Charity Donations in Wills : A Touchy Subject

Posted on on 30th May 2013

Around £2 billion was left to charity in 2009 (Source: Society of Trust and Estate Practitioners) and many charities rely on bequests to stay operational ~ the RNLI receive around half of their income from donations in Wills, and the largest lifeboats are affectionately known as “floating tombstones” in light of this.

Charitable gifts are also an excellent way to make an Estate efficient for Inheritance Tax.

However, despite many people having causes they support in life, only 5-7% of people leave a charitable gift in a Will. Whitehall’s “nudge unit” which monitors and analyses public behaviour has conducted a study which has suggested that if people are reminded about charity this figure rises to 10% and, if asked which charities they support, this figure jumps to 15%.

Charitable bequests are an area ripe for controversy. Most small gifts go unchallenged, but where a very large part of the Estate is left to charity there are frequent challenges. The number of challenges to Wills has risen sharply in recent years, mostly due to high profile cases which have been reported in the media.
Two fairly recent cases of challenges to charitable Wills have been RSPCA v Sharp (2010) and Gill v RSPCA (2009) and both received considerable media attention.

So, what is the best way to leave a charity a gift, and be sure they will get it?

1. Have it written by a professional. First, this way you can be sure that the Will is drafted properly. Second, there are codes of conduct will writers need to follow to ensure that the Testator is of sound mind and is not subject to any undue influence or pressure. If there is a contest the person who drafted the Will, or a representative of the firm if that person is no longer with them, can testify to the Court that these were definitely what the Testator wanted. They can also advise on issues like Trusts.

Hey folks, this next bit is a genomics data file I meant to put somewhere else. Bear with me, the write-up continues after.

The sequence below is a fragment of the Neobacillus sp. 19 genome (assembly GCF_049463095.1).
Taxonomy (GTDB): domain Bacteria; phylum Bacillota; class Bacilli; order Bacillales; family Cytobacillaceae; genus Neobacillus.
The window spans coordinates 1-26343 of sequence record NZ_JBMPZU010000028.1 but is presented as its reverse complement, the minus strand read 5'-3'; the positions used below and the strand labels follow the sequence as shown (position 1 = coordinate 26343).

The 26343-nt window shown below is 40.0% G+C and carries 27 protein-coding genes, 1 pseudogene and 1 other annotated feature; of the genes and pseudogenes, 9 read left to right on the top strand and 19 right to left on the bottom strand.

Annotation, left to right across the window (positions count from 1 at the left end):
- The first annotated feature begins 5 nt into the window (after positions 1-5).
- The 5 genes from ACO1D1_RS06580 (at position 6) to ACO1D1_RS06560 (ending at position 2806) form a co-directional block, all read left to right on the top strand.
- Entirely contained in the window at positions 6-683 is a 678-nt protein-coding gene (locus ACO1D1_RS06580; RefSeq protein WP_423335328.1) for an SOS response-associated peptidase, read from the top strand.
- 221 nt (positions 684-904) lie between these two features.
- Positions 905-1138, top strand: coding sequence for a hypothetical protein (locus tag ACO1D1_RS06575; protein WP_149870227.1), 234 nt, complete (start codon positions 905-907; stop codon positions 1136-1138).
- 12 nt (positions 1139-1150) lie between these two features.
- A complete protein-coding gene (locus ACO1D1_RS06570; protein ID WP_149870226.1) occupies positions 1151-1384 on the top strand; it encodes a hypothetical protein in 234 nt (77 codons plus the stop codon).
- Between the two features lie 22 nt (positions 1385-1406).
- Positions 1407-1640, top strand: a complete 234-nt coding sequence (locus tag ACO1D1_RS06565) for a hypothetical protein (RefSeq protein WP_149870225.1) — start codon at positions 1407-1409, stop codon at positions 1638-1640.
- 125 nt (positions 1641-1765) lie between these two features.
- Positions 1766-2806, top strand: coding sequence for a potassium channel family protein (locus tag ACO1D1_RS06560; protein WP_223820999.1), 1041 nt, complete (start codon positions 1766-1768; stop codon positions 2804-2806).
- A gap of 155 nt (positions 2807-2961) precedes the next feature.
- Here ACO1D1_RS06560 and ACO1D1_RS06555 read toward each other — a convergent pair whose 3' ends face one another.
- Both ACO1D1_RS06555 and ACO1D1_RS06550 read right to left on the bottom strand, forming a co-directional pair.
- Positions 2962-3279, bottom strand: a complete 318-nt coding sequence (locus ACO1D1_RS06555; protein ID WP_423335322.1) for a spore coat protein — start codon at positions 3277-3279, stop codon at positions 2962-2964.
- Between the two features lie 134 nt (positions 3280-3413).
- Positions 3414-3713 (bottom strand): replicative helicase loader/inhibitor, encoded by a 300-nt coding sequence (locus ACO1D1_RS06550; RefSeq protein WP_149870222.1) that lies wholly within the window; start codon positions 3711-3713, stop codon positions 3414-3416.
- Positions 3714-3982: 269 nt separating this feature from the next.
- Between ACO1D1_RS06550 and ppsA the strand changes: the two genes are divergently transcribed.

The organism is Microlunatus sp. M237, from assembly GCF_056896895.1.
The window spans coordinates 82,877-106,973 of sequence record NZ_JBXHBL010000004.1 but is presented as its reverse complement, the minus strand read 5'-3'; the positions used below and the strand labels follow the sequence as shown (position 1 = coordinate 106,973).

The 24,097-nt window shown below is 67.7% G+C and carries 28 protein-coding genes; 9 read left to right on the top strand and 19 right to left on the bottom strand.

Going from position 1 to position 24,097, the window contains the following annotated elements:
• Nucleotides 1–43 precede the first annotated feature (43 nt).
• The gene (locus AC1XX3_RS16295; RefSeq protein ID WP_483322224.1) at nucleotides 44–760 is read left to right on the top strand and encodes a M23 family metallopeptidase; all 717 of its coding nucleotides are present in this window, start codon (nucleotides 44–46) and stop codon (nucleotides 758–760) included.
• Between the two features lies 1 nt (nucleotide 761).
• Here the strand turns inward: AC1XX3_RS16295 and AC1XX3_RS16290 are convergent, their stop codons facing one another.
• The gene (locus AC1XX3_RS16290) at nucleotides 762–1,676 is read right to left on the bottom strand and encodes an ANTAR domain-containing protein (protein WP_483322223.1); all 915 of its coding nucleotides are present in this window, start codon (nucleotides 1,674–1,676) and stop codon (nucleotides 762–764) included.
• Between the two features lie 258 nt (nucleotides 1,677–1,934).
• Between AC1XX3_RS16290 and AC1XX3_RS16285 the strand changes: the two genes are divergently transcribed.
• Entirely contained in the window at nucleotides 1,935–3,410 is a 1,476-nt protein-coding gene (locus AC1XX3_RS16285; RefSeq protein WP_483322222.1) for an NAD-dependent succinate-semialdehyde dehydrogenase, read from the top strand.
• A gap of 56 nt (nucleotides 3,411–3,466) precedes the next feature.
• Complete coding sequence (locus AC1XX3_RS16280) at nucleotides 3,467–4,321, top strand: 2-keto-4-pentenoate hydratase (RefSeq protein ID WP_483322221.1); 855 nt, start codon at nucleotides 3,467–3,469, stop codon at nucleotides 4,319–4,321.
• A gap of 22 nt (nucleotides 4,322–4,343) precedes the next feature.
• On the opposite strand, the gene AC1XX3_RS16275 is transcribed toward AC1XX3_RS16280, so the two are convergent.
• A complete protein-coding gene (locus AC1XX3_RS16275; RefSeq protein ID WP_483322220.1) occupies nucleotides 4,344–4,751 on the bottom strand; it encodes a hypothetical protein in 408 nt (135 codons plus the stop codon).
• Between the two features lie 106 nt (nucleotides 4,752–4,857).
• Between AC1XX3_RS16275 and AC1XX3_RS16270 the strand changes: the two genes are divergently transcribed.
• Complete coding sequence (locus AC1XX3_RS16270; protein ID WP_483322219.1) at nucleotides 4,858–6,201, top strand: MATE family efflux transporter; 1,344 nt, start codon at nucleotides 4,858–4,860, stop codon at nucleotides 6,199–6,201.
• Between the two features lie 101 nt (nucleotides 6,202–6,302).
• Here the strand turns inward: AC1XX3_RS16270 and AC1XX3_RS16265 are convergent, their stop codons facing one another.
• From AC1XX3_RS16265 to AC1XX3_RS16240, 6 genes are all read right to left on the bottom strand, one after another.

2. Instruct a professional Executor. Believe it or not, there have been cases where the Executors have dealt with the Probate themselves and simply not sent the charity their gift! Having a professional executor – a lawyer or an accountant, or even someone connected to the charity – will ensure the Estate is distributed according to the Testator’s wishes.

3. Be specific. It’s generally a good idea to work in percentages, rather than saying that you want the “remainder” of the Estate to charity. This is where the RSPCA v Sharp case came unstuck as there was a certain amount of ambiguity in the drafting (whether the Testator’s house was part of the gift to the Sharps or separate)

4. Tell the charity. Maybe even sending them a copy of the Will. Then they can produce the Will if there is any foul play, such as the family destroying the Will and claiming that the Testator died Intestate, so they benefit solely.

5. Discuss it with the family. This was part of the issue in Gill v RSPCA, where the Testator’s daughter was left nothing and the RSPCA got everything. In this case the Claimant won against the Charity because she didn’t know her mother had left her nothing and was able to say that her mother was of unsound mind and was under the influence of her husband, the Claimant’s father. If you feel it is likely there is a dispute it’s important to have discussed it with the potential Beneficiaries so that you can make reference to this in the Will, e.g. “I leave my Estate to X-Charity according to my wishes which I have discussed with my family.”